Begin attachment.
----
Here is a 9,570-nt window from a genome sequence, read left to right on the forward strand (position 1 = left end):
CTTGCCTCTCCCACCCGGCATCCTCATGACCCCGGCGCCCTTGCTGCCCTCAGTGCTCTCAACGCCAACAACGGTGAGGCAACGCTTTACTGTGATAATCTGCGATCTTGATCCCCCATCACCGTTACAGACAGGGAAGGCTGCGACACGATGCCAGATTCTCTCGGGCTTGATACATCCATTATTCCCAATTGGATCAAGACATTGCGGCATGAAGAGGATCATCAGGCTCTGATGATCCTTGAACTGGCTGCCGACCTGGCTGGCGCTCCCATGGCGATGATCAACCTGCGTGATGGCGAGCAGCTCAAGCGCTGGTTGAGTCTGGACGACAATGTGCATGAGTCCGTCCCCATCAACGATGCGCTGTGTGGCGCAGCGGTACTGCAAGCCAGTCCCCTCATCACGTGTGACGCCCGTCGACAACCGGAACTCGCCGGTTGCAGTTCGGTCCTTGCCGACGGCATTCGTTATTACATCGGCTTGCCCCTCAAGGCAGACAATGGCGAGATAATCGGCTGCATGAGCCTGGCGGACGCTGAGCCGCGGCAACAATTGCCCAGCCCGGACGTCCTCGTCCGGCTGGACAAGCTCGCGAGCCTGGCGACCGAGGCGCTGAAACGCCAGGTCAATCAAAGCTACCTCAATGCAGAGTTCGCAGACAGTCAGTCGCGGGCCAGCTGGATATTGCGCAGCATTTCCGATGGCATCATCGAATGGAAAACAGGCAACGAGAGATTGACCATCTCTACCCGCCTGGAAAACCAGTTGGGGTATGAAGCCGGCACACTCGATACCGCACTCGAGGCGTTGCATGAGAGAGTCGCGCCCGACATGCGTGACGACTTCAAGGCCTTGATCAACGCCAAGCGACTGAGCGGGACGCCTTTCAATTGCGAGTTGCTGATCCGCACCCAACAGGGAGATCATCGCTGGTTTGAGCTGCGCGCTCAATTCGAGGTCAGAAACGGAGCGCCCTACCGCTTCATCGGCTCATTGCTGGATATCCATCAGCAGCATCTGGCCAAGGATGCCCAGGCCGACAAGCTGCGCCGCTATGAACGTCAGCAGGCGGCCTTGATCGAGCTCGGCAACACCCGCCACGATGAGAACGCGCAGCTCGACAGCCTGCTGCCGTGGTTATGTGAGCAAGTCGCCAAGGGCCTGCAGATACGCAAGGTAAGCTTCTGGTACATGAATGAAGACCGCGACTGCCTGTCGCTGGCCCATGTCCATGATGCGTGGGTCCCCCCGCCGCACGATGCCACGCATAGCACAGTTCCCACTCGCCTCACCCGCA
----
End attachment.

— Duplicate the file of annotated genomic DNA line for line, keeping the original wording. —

Here is a 9,570-nt window from a genome sequence, read left to right on the forward strand (position 1 = left end):
CTTGCCTCTCCCACCCGGCATCCTCATGACCCCGGCGCCCTTGCTGCCCTCAGTGCTCTCAACGCCAACAACGGTGAGGCAACGCTTTACTGTGATAATCTGCGATCTTGATCCCCCATCACCGTTACAGACAGGGAAGGCTGCGACACGATGCCAGATTCTCTCGGGCTTGATACATCCATTATTCCCAATTGGATCAAGACATTGCGGCATGAAGAGGATCATCAGGCTCTGATGATCCTTGAACTGGCTGCCGACCTGGCTGGCGCTCCCATGGCGATGATCAACCTGCGTGATGGCGAGCAGCTCAAGCGCTGGTTGAGTCTGGACGACAATGTGCATGAGTCCGTCCCCATCAACGATGCGCTGTGTGGCGCAGCGGTACTGCAAGCCAGTCCCCTCATCACGTGTGACGCCCGTCGACAACCGGAACTCGCCGGTTGCAGTTCGGTCCTTGCCGACGGCATTCGTTATTACATCGGCTTGCCCCTCAAGGCAGACAATGGCGAGATAATCGGCTGCATGAGCCTGGCGGACGCTGAGCCGCGGCAACAATTGCCCAGCCCGGACGTCCTCGTCCGGCTGGACAAGCTCGCGAGCCTGGCGACCGAGGCGCTGAAACGCCAGGTCAATCAAAGCTACCTCAATGCAGAGTTCGCAGACAGTCAGTCGCGGGCCAGCTGGATATTGCGCAGCATTTCCGATGGCATCATCGAATGGAAAACAGGCAACGAGAGATTGACCATCTCTACCCGCCTGGAAAACCAGTTGGGGTATGAAGCCGGCACACTCGATACCGCACTCGAGGCGTTGCATGAGAGAGTCGCGCCCGACATGCGTGACGACTTCAAGGCCTTGATCAACGCCAAGCGACTGAGCGGGACGCCTTTCAATTGCGAGTTGCTGATCCGCACCCAACAGGGAGATCATCGCTGGTTTGAGCTGCGCGCTCAATTCGAGGTCAGAAACGGAGCGCCCTACCGCTTCATCGGCTCATTGCTGGATATCCATCAGCAGCATCTGGCCAAGGATGCCCAGGCCGACAAGCTGCGCCGCTATGAACGTCAGCAGGCGGCCTTGATCGAGCTCGGCAACACCCGCCACGATGAGAACGCGCAGCTCGACAGCCTGCTGCCGTGGTTATGTGAGCAAGTCGCCAAGGGCCTGCAGATACGCAAGGTAAGCTTCTGGTACATGAATGAAGACCGCGACTGCCTGTCGCTGGCCCATGTCCATGATGCGTGGGTCCCCCCGCCGCACGATGCCACGCATAGCACAGTTCCCACTCGCCTCACCCGCA